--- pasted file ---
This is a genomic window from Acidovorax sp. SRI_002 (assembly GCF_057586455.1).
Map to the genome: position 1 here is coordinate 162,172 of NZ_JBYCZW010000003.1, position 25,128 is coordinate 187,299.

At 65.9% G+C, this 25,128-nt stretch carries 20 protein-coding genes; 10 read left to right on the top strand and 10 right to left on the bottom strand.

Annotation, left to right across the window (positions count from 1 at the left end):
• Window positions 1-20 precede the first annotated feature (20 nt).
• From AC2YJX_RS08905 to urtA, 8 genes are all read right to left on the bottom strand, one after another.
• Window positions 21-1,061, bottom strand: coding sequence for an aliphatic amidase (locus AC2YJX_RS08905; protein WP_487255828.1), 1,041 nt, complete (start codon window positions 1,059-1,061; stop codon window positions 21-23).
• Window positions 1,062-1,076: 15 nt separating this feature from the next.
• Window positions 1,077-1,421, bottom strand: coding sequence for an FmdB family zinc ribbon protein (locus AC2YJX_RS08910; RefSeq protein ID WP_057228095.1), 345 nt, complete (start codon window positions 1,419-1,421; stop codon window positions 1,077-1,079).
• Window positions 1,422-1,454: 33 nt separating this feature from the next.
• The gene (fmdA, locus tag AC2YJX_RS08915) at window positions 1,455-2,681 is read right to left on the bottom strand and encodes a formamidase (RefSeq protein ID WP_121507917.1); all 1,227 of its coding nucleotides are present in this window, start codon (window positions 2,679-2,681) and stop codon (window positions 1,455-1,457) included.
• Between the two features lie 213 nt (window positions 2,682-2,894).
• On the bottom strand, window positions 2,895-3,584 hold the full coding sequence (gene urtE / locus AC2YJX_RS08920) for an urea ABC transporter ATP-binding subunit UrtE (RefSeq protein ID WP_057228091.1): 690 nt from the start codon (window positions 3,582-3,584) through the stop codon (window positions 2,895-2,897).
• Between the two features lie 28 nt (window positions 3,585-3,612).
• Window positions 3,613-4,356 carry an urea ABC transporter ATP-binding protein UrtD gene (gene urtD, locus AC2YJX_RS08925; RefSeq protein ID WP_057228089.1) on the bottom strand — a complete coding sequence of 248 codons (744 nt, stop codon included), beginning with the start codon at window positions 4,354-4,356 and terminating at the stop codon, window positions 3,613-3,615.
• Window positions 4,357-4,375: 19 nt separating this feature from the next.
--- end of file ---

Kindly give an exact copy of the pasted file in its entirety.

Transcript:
This is a genomic window from Acidovorax sp. SRI_002 (assembly GCF_057586455.1).
Map to the genome: position 1 here is coordinate 162,172 of NZ_JBYCZW010000003.1, position 25,128 is coordinate 187,299.

At 65.9% G+C, this 25,128-nt stretch carries 20 protein-coding genes; 10 read left to right on the top strand and 10 right to left on the bottom strand.

Annotation, left to right across the window (positions count from 1 at the left end):
• Window positions 1-20 precede the first annotated feature (20 nt).
• From AC2YJX_RS08905 to urtA, 8 genes are all read right to left on the bottom strand, one after another.
• Window positions 21-1,061, bottom strand: coding sequence for an aliphatic amidase (locus AC2YJX_RS08905; protein WP_487255828.1), 1,041 nt, complete (start codon window positions 1,059-1,061; stop codon window positions 21-23).
• Window positions 1,062-1,076: 15 nt separating this feature from the next.
• Window positions 1,077-1,421, bottom strand: coding sequence for an FmdB family zinc ribbon protein (locus AC2YJX_RS08910; RefSeq protein ID WP_057228095.1), 345 nt, complete (start codon window positions 1,419-1,421; stop codon window positions 1,077-1,079).
• Window positions 1,422-1,454: 33 nt separating this feature from the next.
• The gene (fmdA, locus tag AC2YJX_RS08915) at window positions 1,455-2,681 is read right to left on the bottom strand and encodes a formamidase (RefSeq protein ID WP_121507917.1); all 1,227 of its coding nucleotides are present in this window, start codon (window positions 2,679-2,681) and stop codon (window positions 1,455-1,457) included.
• Between the two features lie 213 nt (window positions 2,682-2,894).
• On the bottom strand, window positions 2,895-3,584 hold the full coding sequence (gene urtE / locus AC2YJX_RS08920) for an urea ABC transporter ATP-binding subunit UrtE (RefSeq protein ID WP_057228091.1): 690 nt from the start codon (window positions 3,582-3,584) through the stop codon (window positions 2,895-2,897).
• Between the two features lie 28 nt (window positions 3,585-3,612).
• Window positions 3,613-4,356 carry an urea ABC transporter ATP-binding protein UrtD gene (gene urtD, locus AC2YJX_RS08925; RefSeq protein ID WP_057228089.1) on the bottom strand — a complete coding sequence of 248 codons (744 nt, stop codon included), beginning with the start codon at window positions 4,354-4,356 and terminating at the stop codon, window positions 3,613-3,615.
• Window positions 4,357-4,375: 19 nt separating this feature from the next.